Breaking Programming Language Barriers through Webinars

The webinar chosen for review is “Python for the C# Developer” hosted by JetBrains TV. The webinar in its entirety can be found on YouTube. This webinar is aimed directly for programmers, specifically developers using the C# and .NET programming languages.

The aim of the webinar is to promote the use of the Python interpretative language. Using visual aids and actual practical programming exercises, the speaker accomplishes their goal by highlighting both the similarities and differences between the C# (pronounced C sharp), .NET–which uses the C# programming language, so it should be mentioned along with C#–and Python programming platforms. With this approach, the speaker shows that Python’s inherent portability and flexibility as a programming language enables developers increased options in their projects, to transition between languages, and inspire the attendees toward enhancing productivity.

To facilitate the webinar, the speaker puts Jetbeans’ proprietary application, the PyCharm Integrated Development Environment (IDE) up on display at all times. This is done so that attendees of the webinar can observe the exercises and examples live as the webinar goes on. When visual aids are required for the presentation, the slides were displayed in the foreground while the IDE remains in the background, serving as an anchor point of sorts of the webinar.

PyCharm from Google+

The structure of the webinar itself was in the form of a traditional classroom lecture, with the speaker giving his presentation for the first 40 minutes of the hour-long webinar, and receiving questions and other feedback from the attendees for the remainder of the webinar period. The speaker of the webinar was quite knowledgeable on the subject, and able to make the presentation engrossing and insightful to the targeted audience attendees.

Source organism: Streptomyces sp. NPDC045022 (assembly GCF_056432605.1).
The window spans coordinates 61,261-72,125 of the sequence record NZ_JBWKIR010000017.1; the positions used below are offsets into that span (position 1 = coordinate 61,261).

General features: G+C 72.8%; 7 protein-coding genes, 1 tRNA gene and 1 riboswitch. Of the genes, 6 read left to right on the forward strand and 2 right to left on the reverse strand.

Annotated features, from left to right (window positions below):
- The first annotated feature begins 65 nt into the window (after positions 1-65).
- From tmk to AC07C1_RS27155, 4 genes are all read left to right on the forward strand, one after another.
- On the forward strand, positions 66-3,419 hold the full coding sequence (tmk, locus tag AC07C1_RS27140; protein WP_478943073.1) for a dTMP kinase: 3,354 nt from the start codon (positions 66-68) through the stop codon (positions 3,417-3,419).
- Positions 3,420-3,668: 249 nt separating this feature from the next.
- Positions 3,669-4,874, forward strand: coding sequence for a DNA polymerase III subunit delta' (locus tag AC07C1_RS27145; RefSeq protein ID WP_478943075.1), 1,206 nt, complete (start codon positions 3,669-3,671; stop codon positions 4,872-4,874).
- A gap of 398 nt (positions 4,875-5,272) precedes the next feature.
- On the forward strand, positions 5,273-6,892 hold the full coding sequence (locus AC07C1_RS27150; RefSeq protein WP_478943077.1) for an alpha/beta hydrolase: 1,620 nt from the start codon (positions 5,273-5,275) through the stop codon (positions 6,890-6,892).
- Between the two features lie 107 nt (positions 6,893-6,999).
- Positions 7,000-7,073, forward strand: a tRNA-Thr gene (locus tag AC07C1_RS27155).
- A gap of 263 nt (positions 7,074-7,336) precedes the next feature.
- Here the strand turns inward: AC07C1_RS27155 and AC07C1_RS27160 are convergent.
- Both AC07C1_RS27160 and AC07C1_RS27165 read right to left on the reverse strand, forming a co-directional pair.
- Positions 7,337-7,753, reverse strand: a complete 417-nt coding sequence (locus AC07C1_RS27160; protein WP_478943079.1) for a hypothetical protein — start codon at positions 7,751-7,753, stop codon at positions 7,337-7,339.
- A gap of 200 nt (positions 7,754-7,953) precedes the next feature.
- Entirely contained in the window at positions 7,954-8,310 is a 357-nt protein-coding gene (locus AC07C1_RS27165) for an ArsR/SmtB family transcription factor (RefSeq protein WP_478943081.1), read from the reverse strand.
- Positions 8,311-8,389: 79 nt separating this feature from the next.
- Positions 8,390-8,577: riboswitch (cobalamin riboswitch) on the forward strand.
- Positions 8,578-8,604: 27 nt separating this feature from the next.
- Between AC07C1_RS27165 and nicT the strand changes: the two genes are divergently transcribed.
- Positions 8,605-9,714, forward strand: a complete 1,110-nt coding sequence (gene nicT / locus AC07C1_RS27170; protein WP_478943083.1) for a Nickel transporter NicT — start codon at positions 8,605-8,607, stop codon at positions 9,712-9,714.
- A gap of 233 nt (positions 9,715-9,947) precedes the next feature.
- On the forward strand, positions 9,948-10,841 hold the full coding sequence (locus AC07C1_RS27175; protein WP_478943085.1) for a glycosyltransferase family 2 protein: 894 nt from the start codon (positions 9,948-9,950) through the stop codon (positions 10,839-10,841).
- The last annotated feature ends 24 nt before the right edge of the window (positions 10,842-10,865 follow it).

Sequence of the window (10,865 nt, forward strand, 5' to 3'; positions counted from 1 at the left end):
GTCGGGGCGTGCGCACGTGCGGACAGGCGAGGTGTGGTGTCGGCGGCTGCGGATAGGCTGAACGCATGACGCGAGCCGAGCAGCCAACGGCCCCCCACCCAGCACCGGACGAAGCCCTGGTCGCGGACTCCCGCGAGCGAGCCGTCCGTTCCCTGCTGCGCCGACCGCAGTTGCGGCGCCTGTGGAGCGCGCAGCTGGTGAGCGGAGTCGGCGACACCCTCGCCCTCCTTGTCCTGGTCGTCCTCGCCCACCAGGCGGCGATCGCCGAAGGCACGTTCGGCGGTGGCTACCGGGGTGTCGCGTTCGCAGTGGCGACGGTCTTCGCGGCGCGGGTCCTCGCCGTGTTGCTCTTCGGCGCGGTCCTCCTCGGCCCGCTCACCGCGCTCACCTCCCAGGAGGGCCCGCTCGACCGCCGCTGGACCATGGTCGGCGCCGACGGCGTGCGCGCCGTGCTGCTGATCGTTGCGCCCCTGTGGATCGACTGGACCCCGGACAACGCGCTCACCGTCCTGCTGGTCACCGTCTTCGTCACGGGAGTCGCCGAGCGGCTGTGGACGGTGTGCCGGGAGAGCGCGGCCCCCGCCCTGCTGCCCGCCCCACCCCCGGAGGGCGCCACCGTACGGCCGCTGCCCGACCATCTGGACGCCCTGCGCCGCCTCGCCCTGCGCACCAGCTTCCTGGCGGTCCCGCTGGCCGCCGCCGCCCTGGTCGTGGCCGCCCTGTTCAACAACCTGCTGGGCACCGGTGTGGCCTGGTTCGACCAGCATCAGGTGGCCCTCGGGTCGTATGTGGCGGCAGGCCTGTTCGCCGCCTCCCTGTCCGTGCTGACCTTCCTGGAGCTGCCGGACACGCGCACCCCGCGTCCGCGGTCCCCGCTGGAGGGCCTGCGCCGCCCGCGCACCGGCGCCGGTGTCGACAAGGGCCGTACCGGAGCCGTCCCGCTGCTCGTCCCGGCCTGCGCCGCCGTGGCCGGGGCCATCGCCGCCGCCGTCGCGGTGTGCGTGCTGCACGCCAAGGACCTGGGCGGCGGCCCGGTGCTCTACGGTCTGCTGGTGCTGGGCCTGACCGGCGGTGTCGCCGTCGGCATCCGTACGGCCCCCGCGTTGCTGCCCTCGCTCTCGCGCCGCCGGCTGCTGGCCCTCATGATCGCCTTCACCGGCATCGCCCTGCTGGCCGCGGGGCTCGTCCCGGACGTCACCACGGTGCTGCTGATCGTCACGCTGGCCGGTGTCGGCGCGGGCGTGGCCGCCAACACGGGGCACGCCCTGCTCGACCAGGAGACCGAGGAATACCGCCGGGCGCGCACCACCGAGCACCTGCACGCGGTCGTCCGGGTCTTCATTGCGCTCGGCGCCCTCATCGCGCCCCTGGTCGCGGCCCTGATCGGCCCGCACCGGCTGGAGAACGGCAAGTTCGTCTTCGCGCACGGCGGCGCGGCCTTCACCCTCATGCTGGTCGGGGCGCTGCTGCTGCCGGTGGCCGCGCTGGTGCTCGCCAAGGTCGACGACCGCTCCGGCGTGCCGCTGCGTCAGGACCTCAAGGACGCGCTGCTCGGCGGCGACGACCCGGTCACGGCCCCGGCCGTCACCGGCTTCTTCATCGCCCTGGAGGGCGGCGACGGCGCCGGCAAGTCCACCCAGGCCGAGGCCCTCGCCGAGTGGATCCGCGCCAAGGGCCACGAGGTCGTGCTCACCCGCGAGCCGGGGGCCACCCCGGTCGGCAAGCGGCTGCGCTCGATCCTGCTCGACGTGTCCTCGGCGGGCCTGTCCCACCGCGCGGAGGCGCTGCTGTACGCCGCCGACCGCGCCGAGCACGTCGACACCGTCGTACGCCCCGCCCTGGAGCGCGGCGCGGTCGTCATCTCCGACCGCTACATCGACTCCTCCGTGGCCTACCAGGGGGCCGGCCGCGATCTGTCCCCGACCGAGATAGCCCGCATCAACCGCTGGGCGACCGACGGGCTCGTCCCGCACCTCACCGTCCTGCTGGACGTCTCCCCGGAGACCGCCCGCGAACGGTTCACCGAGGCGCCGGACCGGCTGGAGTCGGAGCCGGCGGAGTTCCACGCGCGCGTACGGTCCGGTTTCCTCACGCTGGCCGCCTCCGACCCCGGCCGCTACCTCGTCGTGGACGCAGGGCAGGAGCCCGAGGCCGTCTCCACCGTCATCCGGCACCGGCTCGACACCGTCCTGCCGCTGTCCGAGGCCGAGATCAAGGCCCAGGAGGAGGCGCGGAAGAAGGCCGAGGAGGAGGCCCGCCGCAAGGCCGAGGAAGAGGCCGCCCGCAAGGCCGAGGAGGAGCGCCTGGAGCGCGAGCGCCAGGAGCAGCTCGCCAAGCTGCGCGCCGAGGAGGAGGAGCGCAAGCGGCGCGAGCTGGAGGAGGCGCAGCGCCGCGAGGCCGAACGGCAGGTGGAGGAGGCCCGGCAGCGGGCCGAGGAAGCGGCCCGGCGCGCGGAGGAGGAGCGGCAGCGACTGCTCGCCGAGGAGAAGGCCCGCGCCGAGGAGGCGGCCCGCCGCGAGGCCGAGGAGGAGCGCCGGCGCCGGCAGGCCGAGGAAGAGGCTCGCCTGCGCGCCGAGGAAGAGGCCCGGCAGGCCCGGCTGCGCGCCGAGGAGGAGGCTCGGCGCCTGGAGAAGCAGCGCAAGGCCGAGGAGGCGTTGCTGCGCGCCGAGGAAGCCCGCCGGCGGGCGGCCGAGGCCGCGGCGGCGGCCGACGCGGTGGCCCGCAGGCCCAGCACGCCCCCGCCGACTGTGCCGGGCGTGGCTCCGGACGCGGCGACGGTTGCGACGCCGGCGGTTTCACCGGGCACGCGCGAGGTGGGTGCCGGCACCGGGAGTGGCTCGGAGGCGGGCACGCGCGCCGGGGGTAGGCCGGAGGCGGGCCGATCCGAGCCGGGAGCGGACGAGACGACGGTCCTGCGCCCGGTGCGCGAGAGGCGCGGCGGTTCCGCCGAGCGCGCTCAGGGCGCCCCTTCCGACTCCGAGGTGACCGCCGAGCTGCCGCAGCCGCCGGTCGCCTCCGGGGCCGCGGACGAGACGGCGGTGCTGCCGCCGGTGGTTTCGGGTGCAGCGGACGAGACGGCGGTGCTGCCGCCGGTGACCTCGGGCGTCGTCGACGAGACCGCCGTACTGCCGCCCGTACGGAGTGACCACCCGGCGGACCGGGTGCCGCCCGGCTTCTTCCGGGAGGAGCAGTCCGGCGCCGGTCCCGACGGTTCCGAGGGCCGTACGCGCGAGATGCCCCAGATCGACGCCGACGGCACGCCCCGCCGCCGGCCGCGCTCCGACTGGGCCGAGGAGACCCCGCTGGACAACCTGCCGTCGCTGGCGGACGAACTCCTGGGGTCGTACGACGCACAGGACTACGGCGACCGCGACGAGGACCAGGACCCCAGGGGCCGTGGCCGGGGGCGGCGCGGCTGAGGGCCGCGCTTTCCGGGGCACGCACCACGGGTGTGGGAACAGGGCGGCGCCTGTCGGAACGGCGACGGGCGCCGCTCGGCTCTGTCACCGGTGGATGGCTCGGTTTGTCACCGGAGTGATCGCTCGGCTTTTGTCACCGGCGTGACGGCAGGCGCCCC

In the instances during which the webinar was interrupted, a couple of them were from outside sources, and in the instance the speaker had made errors, it was excusable since said the error was an easy to make typos, and the speaker was able to maintain the flow of the webinar and keep the topic of the webinar on-track with its main goal of showcasing Python’s functionalities.

During the discussion part the speaker easily fielded questions from the attendees, readily engaging with one inquisitive attendee on the nuances of navigating the IDE, and even going so far as to type new code on the spot to expound further on the topic and clarify any questions given. The speaker’s voice was clear and confident, easy to listen to in tone and pitch, while his choices of words were easy enough to follow even for laymen listeners.

The slides were simplified and minimalist, but the content therein was more than sufficient for the purposes of the webinar. Developers can easily recognize immediately the code samples given in the slides as belonging to the programming languages discussed in the webinar. The coders themselves were, like the slides they were in, clear and easy to follow, while still adhering to accepted programming standards.

The entirety of the webinar itself was structured to integrate the PyCharm IDE, so the visuals were somewhat in favor of Python. This is not really an issue, since the slides were more than sufficient for the purposes of the webinar. The speaker was also quick to clear up any misconceptions on the languages discussed in the webinar, adding that attendees can have their own insights on the topic by gathering information from easily available sources, including the information that can be found on Jetbeans’ web site. Not quite an exact image of the webinar, but sufficient material is there to work with opt reaching the same observations and conclusions as the webinar.